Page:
Senate Majority Leader Chuck Schumer and other U.S. lawmakers are donating or returning campaign contributions tied to Silicon Valley Bank, in a sign of how members of Congress are aiming to distance themselves from financial institutions that failed this month.
Schumer, the New York Democrat, received the maximum allowed campaign contribution of $5,800 in 2021 from Greg Becker, who was Silicon Valley Bank’s
CEO at that time, according to Federal Election Commission data. He also scored $2,700 in 2015 from the bank’s political action committee, FEC filings show.
The senator has given those contributions to charities, according to reports from CNBC and The Hill.
Since 2015, Silicon Valley Bank’s PAC has provided campaign contributions to at least 27 lawmakers, giving to both Democrats and Republicans, according to FEC data. The recipients range from House Financial Services Committee Chairman Patrick McHenry, the North Carolina Republican, to Democratic Sen. Mark Warner of Virginia, who was among the senators who voted for a 2018 rollback of Dodd-Frank rules for small and midsize banks.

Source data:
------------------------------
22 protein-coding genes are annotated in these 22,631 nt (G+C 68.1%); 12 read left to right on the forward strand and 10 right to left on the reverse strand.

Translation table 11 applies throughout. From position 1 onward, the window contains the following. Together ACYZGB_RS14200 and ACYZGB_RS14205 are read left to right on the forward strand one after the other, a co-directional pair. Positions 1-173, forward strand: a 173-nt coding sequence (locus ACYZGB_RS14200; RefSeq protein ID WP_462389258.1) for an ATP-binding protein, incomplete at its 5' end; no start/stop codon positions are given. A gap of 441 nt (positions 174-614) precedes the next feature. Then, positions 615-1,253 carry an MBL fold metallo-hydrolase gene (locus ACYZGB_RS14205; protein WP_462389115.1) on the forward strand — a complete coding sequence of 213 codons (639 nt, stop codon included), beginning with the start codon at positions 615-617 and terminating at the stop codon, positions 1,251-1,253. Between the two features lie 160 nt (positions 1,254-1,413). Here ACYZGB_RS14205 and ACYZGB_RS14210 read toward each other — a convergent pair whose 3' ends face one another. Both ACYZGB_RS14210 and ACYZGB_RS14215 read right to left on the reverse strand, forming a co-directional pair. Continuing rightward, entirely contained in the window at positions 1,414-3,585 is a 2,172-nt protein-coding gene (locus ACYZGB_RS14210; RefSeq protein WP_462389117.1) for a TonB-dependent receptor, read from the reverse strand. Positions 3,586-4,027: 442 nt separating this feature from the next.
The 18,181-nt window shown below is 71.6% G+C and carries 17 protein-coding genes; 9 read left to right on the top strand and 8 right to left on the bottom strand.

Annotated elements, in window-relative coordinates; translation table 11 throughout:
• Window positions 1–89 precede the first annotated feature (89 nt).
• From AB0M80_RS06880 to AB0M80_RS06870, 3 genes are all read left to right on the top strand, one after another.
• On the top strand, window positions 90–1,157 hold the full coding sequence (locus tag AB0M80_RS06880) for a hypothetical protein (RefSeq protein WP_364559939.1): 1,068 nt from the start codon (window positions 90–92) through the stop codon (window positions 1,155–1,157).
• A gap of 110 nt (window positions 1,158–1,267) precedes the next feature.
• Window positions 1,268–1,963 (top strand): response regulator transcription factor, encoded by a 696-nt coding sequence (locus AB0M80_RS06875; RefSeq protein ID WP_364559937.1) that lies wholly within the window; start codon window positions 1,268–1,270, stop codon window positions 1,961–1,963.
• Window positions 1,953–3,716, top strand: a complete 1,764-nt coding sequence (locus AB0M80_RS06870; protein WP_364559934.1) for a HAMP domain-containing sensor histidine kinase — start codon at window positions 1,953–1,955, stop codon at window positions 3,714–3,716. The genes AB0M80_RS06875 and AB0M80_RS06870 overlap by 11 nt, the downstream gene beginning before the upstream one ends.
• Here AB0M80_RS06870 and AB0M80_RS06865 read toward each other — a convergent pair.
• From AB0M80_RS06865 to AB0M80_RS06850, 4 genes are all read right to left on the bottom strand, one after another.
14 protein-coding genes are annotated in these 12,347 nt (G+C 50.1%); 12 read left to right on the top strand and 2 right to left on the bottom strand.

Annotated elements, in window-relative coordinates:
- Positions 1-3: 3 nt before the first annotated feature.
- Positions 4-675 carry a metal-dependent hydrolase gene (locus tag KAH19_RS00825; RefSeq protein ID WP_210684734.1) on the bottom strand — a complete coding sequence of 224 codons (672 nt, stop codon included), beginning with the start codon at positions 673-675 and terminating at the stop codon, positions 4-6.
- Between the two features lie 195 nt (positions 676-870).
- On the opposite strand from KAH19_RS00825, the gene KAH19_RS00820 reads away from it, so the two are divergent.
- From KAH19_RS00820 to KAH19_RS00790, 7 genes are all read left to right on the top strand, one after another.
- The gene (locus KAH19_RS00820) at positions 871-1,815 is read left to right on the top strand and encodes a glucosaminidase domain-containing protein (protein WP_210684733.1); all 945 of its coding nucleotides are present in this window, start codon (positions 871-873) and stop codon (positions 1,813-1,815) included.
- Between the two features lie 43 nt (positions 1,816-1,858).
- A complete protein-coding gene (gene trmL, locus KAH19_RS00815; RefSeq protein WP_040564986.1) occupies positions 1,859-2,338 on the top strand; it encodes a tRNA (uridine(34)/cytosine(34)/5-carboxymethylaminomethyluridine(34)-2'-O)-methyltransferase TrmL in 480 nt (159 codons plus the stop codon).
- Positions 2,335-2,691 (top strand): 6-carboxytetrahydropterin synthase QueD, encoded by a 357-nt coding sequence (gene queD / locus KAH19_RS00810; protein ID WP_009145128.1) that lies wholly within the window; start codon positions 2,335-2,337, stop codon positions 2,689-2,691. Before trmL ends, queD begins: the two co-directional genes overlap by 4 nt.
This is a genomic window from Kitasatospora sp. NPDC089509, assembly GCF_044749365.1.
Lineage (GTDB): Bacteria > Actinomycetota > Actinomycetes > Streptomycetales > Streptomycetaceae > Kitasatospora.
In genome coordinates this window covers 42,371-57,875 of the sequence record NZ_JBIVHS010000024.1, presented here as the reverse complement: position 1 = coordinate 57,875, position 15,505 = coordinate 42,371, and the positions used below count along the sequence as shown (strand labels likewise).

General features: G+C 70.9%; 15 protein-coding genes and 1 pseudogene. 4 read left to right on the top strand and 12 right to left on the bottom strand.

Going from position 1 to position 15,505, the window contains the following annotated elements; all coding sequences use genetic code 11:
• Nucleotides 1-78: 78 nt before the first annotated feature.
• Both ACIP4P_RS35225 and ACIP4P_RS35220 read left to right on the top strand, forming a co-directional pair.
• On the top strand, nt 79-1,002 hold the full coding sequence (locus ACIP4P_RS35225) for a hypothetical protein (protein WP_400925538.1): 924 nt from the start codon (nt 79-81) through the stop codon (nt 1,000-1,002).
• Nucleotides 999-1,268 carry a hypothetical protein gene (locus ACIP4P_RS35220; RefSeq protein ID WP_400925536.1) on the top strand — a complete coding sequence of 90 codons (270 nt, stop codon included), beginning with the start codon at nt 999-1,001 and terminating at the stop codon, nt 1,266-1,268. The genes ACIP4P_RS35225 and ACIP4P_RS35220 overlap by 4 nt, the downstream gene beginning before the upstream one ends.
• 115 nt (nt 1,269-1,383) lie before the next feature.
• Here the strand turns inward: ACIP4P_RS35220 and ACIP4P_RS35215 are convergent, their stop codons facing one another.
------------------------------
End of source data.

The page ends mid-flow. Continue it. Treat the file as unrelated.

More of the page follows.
McHenry also has received donations tied to New York’s Signature Bank
which failed this month as well. Ten days before its failure, the bank hosted a fundraising event for him, but then last week McHenry’s campaign decided it won’t process any of the donations from the event, according to a Bloomberg report.
A representative for McHenry didn’t respond to MarketWatch’s request for comment on contributions linked to Silicon Valley Bank.
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Becker personally has provided campaign contributions to at least six politicians since 2015, with Democratic Rep. Ro Khanna of California and Warner among them.
Khanna — who pushed for government aid for Silicon Valley Bank — got $1,500 in 2015 from Becker, followed by $500 in 2018,
A spokeswoman for Khanna told MarketWatch that the congressman plans to return the contributions to Becker.
Rep. Maxine Waters of California — the top Democrat on the House Financial Services Committee — received $2,500 from SVB’s PAC in 2020, and Politico reported that the congresswoman said she plans to return the money.
The moves by Schumer, Khanna, McHenry and Waters are reminiscent of when lawmakers gave back or donated campaign contributions made by disgraced FTX founder Sam Bankman-Fried.
Representatives for Warner didn’t respond to MarketWatch’s request for comment.